Verbal communication is fundamental to human society. It is the essence of daily interactions with others. Social and occupational networks are established, developed, and sustained around verbal communication.
Stuttering is a common disorder of verbal communication that begins suddenly and unpredictably during the pre-school years of life. The World Health Organisation and the Australian Human Rights Commission recognise stuttering as a disability.
Our vision at the Australian Stuttering Research Centre is to improve the public health problem of stuttering globally. We are doing this by:
- Developing internet interventions for the disorder
- Training future researchers for the field
- Providing workforce training for speech pathologists
- Understanding the nature of stuttering
- Hosting international conferences about the disorder
The Centre is supported by funding from the National Health and Medical Research Council of Australia, the Australia Research Council and generous benefactors.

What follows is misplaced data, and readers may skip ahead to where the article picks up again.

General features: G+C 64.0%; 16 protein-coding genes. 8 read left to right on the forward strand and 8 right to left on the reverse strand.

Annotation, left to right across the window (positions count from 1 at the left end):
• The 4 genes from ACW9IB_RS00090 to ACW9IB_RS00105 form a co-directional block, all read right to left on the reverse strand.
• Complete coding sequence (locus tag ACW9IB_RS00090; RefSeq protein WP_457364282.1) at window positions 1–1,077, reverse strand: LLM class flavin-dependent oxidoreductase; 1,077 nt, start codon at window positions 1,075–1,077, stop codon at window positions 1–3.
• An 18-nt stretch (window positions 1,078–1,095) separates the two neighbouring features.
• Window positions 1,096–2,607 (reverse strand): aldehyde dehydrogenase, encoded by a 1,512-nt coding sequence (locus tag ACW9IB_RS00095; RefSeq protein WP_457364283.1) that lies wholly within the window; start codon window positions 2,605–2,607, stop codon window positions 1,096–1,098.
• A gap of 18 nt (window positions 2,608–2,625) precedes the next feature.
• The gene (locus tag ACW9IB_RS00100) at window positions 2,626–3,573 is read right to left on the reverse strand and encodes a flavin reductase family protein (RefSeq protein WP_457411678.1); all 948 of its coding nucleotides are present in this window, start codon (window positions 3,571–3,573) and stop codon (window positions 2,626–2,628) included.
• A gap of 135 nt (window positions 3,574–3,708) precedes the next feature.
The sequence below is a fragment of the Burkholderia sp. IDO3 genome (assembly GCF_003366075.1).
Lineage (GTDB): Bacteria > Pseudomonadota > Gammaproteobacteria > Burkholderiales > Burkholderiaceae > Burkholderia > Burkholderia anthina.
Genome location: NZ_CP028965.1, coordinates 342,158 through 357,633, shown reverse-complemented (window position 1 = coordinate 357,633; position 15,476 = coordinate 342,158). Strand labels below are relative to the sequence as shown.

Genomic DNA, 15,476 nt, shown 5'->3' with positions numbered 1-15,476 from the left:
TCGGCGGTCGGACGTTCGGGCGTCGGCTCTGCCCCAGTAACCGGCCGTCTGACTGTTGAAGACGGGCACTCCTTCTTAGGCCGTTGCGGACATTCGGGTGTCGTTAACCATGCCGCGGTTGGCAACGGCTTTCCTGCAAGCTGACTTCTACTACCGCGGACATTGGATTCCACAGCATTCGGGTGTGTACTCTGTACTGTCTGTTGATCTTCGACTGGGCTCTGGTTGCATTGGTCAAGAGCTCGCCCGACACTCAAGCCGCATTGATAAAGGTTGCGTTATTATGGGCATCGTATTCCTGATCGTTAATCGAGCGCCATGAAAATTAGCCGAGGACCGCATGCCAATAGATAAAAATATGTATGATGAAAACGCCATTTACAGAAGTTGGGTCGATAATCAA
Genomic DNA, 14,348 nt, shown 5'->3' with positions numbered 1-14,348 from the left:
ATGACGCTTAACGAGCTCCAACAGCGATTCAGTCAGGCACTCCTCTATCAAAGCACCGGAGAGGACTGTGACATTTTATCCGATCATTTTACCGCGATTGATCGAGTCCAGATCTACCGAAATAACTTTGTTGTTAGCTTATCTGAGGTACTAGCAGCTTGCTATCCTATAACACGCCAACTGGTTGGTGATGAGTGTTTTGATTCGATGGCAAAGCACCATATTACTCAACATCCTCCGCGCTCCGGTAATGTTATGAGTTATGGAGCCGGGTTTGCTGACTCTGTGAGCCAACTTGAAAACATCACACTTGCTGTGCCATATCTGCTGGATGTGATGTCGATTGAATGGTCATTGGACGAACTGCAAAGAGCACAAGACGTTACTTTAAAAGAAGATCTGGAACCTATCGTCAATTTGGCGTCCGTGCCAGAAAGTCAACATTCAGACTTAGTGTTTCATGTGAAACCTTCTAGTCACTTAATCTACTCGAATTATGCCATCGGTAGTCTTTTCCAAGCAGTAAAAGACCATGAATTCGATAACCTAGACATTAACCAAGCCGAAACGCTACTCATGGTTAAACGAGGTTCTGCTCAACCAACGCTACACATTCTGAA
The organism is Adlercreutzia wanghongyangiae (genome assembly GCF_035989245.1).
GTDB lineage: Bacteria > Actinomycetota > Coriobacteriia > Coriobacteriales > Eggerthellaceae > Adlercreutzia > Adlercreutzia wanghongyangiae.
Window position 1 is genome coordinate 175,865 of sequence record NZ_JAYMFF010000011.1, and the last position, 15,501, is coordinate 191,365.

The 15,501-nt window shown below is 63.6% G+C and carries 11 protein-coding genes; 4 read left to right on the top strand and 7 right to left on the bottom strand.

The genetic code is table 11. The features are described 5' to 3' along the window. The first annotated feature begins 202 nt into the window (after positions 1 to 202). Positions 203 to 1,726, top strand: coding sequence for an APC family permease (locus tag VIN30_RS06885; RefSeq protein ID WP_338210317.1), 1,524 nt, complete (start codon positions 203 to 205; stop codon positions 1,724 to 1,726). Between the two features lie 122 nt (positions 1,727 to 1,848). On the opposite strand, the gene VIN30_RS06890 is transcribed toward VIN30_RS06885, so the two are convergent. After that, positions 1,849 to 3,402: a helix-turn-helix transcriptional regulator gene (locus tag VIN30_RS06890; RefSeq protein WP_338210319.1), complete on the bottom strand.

Verbal communication is fundamental to human society. It is the mechanism underpinning daily interactions with others, around which social and occupational networks are established, developed, and sustained. Stuttering is a prevalent verbal communication disorder that begins suddenly and unpredictably during the pre-school years of life.
Stuttering is recognised as a disability by the World Health Organisation and by the Australian Human Rights Commission. Our purpose at the Australian Stuttering Research Centre is to increase the understanding of the nature and cause of the disorder, to develop and trial new treatments for it, and to improve the health and quality of life for those who stutter, and their families, globally.
We partner with speech pathologists and clinical psychologists in Australia, and internationally, to gather the expertise needed to achieve those aims. Our activities are supported by funding from the Australian Government and generous benefactors.